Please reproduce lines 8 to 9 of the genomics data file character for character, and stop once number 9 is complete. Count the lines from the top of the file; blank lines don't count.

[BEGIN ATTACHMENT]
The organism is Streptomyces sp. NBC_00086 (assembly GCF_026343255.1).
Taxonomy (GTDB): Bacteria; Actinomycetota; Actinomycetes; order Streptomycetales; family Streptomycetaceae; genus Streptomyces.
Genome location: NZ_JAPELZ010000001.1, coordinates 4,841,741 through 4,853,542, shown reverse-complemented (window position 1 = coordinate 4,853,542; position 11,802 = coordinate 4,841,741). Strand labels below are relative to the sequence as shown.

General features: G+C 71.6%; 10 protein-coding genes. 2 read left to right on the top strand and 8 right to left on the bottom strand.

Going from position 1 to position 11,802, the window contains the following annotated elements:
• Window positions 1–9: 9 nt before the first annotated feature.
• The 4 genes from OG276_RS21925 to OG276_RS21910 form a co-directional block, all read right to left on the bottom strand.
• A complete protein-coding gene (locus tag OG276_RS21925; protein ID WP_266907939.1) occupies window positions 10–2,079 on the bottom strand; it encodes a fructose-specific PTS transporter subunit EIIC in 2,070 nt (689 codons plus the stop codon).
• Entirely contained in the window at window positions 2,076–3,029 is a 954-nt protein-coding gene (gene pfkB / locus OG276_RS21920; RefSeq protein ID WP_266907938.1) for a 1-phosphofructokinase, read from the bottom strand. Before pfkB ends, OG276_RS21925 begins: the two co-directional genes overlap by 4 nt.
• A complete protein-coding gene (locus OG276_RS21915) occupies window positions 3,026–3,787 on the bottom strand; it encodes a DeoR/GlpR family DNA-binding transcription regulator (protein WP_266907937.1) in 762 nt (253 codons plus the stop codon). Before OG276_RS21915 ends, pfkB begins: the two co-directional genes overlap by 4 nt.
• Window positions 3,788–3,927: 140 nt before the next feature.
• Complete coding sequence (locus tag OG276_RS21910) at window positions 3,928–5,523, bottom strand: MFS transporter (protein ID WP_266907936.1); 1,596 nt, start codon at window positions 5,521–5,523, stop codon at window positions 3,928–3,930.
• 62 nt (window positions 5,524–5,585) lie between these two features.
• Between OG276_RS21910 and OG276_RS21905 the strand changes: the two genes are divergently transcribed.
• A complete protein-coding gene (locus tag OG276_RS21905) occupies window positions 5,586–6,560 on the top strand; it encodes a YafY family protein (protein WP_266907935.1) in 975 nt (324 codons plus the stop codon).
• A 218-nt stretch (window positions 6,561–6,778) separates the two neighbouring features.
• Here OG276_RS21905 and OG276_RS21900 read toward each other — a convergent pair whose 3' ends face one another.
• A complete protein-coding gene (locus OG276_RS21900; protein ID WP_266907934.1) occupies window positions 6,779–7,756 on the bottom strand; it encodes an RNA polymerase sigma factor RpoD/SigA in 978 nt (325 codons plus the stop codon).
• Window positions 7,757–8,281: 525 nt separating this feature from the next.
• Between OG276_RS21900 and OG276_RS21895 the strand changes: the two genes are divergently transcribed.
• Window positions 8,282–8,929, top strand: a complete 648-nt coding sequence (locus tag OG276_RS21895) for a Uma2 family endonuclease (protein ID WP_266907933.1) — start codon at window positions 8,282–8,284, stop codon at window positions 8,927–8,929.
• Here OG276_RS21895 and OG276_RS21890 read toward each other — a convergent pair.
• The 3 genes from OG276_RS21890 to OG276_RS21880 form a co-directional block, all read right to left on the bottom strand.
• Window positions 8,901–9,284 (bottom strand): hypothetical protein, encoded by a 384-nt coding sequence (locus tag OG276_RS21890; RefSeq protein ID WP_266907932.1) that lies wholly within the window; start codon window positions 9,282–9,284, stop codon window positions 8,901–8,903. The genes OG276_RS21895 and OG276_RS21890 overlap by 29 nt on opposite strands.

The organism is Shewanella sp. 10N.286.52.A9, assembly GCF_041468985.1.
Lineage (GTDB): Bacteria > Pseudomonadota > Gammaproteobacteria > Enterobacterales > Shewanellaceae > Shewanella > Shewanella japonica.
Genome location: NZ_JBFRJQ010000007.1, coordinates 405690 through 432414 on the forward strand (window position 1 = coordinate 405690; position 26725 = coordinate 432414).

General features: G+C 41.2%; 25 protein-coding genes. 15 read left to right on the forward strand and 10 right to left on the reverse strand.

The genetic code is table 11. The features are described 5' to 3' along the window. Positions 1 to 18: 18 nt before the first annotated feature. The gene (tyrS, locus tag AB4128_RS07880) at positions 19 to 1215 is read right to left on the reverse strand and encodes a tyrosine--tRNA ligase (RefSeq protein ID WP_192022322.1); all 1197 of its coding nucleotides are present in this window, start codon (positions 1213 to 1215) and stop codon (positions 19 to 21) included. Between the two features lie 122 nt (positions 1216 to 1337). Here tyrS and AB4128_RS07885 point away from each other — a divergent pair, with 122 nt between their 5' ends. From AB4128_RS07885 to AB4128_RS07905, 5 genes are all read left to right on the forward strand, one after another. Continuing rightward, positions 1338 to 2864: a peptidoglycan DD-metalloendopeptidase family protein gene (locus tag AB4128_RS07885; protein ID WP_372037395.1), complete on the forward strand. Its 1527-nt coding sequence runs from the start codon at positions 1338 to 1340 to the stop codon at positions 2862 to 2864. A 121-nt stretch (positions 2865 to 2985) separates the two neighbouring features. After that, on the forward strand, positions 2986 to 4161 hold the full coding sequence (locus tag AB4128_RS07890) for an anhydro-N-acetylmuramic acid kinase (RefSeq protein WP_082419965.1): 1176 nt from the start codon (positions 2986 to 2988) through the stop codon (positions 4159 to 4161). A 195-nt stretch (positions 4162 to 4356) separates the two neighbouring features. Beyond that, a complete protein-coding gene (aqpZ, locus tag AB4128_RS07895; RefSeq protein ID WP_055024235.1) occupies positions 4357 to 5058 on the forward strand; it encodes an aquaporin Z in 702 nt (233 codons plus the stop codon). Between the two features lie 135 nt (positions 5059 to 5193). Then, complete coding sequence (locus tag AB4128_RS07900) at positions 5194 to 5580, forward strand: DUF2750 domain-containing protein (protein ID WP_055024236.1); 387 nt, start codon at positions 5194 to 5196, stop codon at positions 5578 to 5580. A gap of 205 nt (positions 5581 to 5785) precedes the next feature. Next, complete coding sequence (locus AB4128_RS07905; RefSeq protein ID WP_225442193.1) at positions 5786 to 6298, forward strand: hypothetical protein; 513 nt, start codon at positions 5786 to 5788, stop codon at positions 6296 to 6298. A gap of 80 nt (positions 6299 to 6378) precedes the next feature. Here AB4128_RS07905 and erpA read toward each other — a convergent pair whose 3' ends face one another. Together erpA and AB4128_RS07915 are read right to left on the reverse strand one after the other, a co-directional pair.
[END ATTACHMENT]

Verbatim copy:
• A complete protein-coding gene (locus tag OG276_RS21925; protein ID WP_266907939.1) occupies window positions 10–2,079 on the bottom strand; it encodes a fructose-specific PTS transporter subunit EIIC in 2,070 nt (689 codons plus the stop codon).
• Entirely contained in the window at window positions 2,076–3,029 is a 954-nt protein-coding gene (gene pfkB / locus OG276_RS21920; RefSeq protein ID WP_266907938.1) for a 1-phosphofructokinase, read from the bottom strand. Before pfkB ends, OG276_RS21925 begins: the two co-directional genes overlap by 4 nt.